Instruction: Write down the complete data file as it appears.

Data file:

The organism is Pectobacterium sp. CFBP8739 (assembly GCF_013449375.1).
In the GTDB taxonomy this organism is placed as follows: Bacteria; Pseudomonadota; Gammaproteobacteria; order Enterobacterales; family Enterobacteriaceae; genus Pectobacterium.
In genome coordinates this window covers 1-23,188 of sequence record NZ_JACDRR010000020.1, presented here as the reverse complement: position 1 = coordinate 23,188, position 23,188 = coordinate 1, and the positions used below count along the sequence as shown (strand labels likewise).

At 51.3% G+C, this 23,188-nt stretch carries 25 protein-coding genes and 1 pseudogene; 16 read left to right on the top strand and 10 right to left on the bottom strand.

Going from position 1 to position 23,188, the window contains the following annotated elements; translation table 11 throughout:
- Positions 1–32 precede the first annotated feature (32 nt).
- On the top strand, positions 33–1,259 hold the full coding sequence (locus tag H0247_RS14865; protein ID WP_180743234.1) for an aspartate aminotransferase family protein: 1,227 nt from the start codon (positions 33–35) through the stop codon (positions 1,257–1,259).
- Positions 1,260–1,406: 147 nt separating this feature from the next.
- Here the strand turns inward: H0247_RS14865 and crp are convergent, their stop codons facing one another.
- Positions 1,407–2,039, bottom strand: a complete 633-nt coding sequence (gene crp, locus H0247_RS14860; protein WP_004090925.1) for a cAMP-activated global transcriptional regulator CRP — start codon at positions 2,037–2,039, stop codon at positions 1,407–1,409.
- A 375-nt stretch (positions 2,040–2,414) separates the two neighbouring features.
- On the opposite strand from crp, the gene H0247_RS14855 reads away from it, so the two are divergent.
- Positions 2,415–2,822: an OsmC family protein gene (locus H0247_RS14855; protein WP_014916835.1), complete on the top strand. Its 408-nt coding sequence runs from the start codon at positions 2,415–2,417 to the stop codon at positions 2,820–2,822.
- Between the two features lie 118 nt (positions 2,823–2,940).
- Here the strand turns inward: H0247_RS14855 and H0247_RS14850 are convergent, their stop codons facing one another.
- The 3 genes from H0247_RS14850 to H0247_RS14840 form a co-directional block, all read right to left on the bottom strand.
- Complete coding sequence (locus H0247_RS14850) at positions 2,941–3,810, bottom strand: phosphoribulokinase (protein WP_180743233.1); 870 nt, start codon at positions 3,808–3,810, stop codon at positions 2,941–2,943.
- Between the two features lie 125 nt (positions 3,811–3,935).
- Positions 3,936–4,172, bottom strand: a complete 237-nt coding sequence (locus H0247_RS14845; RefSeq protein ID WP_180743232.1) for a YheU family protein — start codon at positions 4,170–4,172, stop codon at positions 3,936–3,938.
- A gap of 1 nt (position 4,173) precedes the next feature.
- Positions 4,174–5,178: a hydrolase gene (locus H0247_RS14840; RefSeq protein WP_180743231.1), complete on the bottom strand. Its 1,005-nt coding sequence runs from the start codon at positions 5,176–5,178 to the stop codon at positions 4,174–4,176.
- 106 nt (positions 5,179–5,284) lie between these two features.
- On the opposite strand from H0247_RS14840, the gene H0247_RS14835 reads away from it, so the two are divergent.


The organism is Pectobacterium sp. CFBP8739 (assembly GCF_013449375.1).
In the GTDB taxonomy this organism is placed as follows: Bacteria; Pseudomonadota; Gammaproteobacteria; order Enterobacterales; family Enterobacteriaceae; genus Pectobacterium.
In genome coordinates this window covers 1-23,188 of sequence record NZ_JACDRR010000020.1, presented here as the reverse complement: position 1 = coordinate 23,188, position 23,188 = coordinate 1, and the positions used below count along the sequence as shown (strand labels likewise).

At 51.3% G+C, this 23,188-nt stretch carries 25 protein-coding genes and 1 pseudogene; 16 read left to right on the top strand and 10 right to left on the bottom strand.

Going from position 1 to position 23,188, the window contains the following annotated elements; translation table 11 throughout:
- Positions 1–32 precede the first annotated feature (32 nt).
- On the top strand, positions 33–1,259 hold the full coding sequence (locus tag H0247_RS14865; protein ID WP_180743234.1) for an aspartate aminotransferase family protein: 1,227 nt from the start codon (positions 33–35) through the stop codon (positions 1,257–1,259).
- Positions 1,260–1,406: 147 nt separating this feature from the next.
- Here the strand turns inward: H0247_RS14865 and crp are convergent, their stop codons facing one another.
- Positions 1,407–2,039, bottom strand: a complete 633-nt coding sequence (gene crp, locus H0247_RS14860; protein WP_004090925.1) for a cAMP-activated global transcriptional regulator CRP — start codon at positions 2,037–2,039, stop codon at positions 1,407–1,409.
- A 375-nt stretch (positions 2,040–2,414) separates the two neighbouring features.
- On the opposite strand from crp, the gene H0247_RS14855 reads away from it, so the two are divergent.
- Positions 2,415–2,822: an OsmC family protein gene (locus H0247_RS14855; protein WP_014916835.1), complete on the top strand. Its 408-nt coding sequence runs from the start codon at positions 2,415–2,417 to the stop codon at positions 2,820–2,822.
- Between the two features lie 118 nt (positions 2,823–2,940).
- Here the strand turns inward: H0247_RS14855 and H0247_RS14850 are convergent, their stop codons facing one another.
- The 3 genes from H0247_RS14850 to H0247_RS14840 form a co-directional block, all read right to left on the bottom strand.
- Complete coding sequence (locus H0247_RS14850) at positions 2,941–3,810, bottom strand: phosphoribulokinase (protein WP_180743233.1); 870 nt, start codon at positions 3,808–3,810, stop codon at positions 2,941–2,943.
- Between the two features lie 125 nt (positions 3,811–3,935).
- Positions 3,936–4,172, bottom strand: a complete 237-nt coding sequence (locus H0247_RS14845; RefSeq protein ID WP_180743232.1) for a YheU family protein — start codon at positions 4,170–4,172, stop codon at positions 3,936–3,938.
- A gap of 1 nt (position 4,173) precedes the next feature.
- Positions 4,174–5,178: a hydrolase gene (locus H0247_RS14840; RefSeq protein WP_180743231.1), complete on the bottom strand. Its 1,005-nt coding sequence runs from the start codon at positions 5,176–5,178 to the stop codon at positions 4,174–4,176.
- 106 nt (positions 5,179–5,284) lie between these two features.
- On the opposite strand from H0247_RS14840, the gene H0247_RS14835 reads away from it, so the two are divergent.